Tuesday, February 18, 2014

A Brief Break in Winter Weather

Forecast max temperatures for February 20.
For almost a week the forecasts for the central and eastern U.S. have been advertising a Februarythaw. The thaw is underway and will continue through the end of the week. As much as the warmer weather is welcome, it will have a down side. The quick warm-up, a deep blanket of snow on the ground, and expected rainfall up to an inch or more will likely cause flooding issues in snow-covered areas of the Midwest and east.

Snow cover on February 18, 2014

A storm system that has moved into the Pacific Northwest bringing rain to coastal areas and snow to the Cascade will move out of the Rockies toward the central U.S. by Thursday. This system will tap into moisture flowing northward from the Gulf of Mexico triggering showers and thunderstorms from the southern Plains into the Ohio Valley. In the cold air north of the low center's path heavy snow will likely fall across the northern Midwest and Great Lakes.  Moisture streaming over the cold air in northern New England may result in some freezing rain.

Surface map forecast for Thursday, February 20.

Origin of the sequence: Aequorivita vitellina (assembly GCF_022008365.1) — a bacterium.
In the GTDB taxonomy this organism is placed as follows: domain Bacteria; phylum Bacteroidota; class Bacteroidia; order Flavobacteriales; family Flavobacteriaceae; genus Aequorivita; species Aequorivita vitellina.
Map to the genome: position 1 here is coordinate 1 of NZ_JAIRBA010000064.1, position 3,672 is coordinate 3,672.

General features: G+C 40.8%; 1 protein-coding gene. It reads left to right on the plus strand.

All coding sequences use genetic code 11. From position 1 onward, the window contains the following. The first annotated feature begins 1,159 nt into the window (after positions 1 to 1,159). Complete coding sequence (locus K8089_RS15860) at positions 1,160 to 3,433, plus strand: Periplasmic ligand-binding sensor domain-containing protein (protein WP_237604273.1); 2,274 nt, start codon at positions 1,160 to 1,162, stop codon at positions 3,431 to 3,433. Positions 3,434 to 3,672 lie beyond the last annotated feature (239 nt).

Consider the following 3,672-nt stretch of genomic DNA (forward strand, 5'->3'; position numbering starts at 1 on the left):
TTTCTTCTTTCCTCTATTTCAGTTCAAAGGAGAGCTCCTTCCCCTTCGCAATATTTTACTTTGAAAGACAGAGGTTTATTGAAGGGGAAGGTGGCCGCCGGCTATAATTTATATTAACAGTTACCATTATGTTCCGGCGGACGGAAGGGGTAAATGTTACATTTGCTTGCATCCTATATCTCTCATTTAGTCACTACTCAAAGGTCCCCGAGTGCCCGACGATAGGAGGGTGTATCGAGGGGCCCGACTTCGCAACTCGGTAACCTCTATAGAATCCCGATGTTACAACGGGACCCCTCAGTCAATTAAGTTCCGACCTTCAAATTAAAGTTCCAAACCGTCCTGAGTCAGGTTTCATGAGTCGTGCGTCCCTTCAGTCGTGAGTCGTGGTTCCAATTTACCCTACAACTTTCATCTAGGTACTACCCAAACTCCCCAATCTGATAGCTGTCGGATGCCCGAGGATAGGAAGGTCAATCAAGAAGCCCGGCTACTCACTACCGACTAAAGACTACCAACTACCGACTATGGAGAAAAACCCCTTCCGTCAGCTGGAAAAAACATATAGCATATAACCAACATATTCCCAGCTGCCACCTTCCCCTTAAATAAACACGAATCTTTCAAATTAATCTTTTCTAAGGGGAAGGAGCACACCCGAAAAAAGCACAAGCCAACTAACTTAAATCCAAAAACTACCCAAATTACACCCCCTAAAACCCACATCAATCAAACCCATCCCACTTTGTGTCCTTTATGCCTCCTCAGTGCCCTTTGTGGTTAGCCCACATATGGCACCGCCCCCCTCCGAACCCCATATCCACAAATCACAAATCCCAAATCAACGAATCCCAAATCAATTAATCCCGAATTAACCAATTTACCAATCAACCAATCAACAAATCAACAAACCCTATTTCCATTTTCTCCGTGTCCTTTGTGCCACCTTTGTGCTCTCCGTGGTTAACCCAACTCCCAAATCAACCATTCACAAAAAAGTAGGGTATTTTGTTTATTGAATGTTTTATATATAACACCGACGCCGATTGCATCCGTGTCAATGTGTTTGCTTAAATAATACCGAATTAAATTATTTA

A broad area from the Gulf Coast to the  southern Great Lakes is in a Slight risk for severe thunderstorms on Thursday. The northern third of this area just picked up 4 to 8 inches of snow yesterday from the last system to move through.

Convective outlook for February 20 issued on February 18

Those of you who are weary of winter will have to hunker down a bit longer.  The latest 6 to 10 -day outlook from the Climate Prediction Center indicates a high probability that temperatures will be below normal through the end of the month.

After a day or two with highs in the 40s and 50s, temperatures will return to normal and then below normal through next week for much of the eastern two-thirds of the country.

Maximum temperature forecast for Wednesday, February 26.

The good news is that the days are getting longer and the sun is getting higher in the sky.  Spring will be here before you know it.

Friday, February 7, 2014

Winter Storm Leaves Huge Footprint

Surface map for 7:00 a.m. February 5, 2014
The winter storm that swept through the central and eastern U.S. the start of this week left its mark on an area stretching from the southern Plains to northern New England. The storm left a broad swath of 4 or more inches of snow from the Texas panhandle to Maine. Snow amounts reached 12 inches at locations in eastern Kansas, Pennsylvania, New York, New Jersey, Connecticut, and Massachusetts.

South of the main band of snow freezing rain coated power lines, trees, and roads with ice in parts of Kentucky, West Virginia, Virginia, Maryland and DC, Pennsylvania, and New Jersey. Officials estimated that at least one million customers were without power on Wednesday as a result of the storm. It could take up to a week to restore power in some areas.

In the wake of this storm another Arctic air mass plunged south all the way into the Gulf of Mexico and spilled west over the Continental Divide .